• Nurses Assistant: Nursing assistants help patients perform basic daily tasks. They work under a licensed nurse’s supervision, and since they have extensive daily contact with each patient, they play a key role in the lives of their patients and in keeping the nurse up to date on vital information about the patients’ conditions. To become certified, nursing assistants must complete a state-approved education program. Find CNA programs in California.
  • Health Care Interpreters: Health care interpreters facilitate communication between patients with Limited English Proficiency (LEP) and the Deaf and Hard of Hearing and their physicians, nurses, lab technicians and other health care providers. Minimum requirements for the profession vary greatly from state to state. Most healthcare institutions prefer certified interpreters who have completed a training program. There are two national certifications for health care interpreters.

Research Experience

Research is not a requirement for a competitive application unless your career interests are more focused on academic medicine rather than on patient care (ex: MD-PhD, DO-PhD, DVM-PhD). Conducting research is a valuable academic experience, as it develops your dexterity, tenacity, critical thinking and analytical skills. If you are interested in research, be sure to explore the Pomona College Internship Program (PCIP), and the Summer Undergraduate Research Program (SURP). REU Finder and AAMC are also valuable resources.  Explore more local and national research programs during summer [xslx]* under the Experiences tab (check the Research option in the "Internship type" column if interested primarily in research options).

Prehealth Enrichment Programs for Diversity

For students from backgrounds underrepresented in health professions, many schools offer summer enrichment programs as their recruitment pipelines to increase institutional diversity. These programs often include test prep, research, admissions 101, shadowing and networking opportunities. Please check eligibility and APPLY EARLY. Explore more enrichment programs [xslx]* under the Experiences tab in the spreadsheet (and select"enrichment programs" in the "Internship Type" column).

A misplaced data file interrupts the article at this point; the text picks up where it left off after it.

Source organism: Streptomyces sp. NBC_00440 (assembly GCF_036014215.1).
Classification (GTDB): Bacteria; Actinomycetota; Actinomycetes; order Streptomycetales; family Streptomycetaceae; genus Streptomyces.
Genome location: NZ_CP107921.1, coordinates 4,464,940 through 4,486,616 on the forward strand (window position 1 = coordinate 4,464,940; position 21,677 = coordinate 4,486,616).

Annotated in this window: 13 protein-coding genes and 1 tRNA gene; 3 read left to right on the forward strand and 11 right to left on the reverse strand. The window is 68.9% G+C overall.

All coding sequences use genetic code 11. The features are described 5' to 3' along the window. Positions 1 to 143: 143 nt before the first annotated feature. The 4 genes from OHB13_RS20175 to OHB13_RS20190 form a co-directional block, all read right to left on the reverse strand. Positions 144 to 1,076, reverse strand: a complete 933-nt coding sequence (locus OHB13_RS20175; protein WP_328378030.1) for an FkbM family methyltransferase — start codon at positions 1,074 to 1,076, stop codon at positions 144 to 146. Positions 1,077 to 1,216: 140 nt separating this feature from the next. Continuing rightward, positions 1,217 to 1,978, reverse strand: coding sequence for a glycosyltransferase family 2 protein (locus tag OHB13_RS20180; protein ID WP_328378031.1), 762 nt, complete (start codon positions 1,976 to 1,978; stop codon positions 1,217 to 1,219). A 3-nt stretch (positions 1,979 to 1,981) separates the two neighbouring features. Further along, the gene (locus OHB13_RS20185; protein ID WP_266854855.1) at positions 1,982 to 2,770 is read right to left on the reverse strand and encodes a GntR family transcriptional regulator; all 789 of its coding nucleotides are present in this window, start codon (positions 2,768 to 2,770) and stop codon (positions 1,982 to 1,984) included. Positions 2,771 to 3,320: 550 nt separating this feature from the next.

Interested in being a Veternarian, PA or dentist? Check out the "Other health Prof experiences" tab in the above-linked spreadsheet.

Learn more about resource supporting diversity in health professions under the resource tab.

Develop Cultural Competency

AAMC defines “culture” as integrated patterns of human behavior that include the language, thoughts, actions, customs, beliefs, and institutions of racial, ethnic, social, or religious groups. “Competence” implies having the capacity to function effectively as an individual or an organization within the context of the cultural beliefs, practices, and needs presented by patients and their communities. The Institute of Medicine of the National Academies highlights that "students need to understand that cultural competency encompasses language, customs, values, belief systems, and rituals that patients bring to the medical encounter.” To develop your cultural competency, check out this crash course developed by Stanford School of Medicine. Also consider this advice:

BOX Login Instructions

Sign up for your Pomona Box account to access the Excel spreadsheet(s).

To sign up for your Box account:

  1. Log into the campus portal.
  2. Under the “Computing and Email” tab click on the “Box” link
  3. Check the “I have reviewed and agree to Pomona College’s Acceptable Use Policy”
  4. Click on the “Activate My Box Account” button.
  5. You will receive an email on how to log into and use your Box account.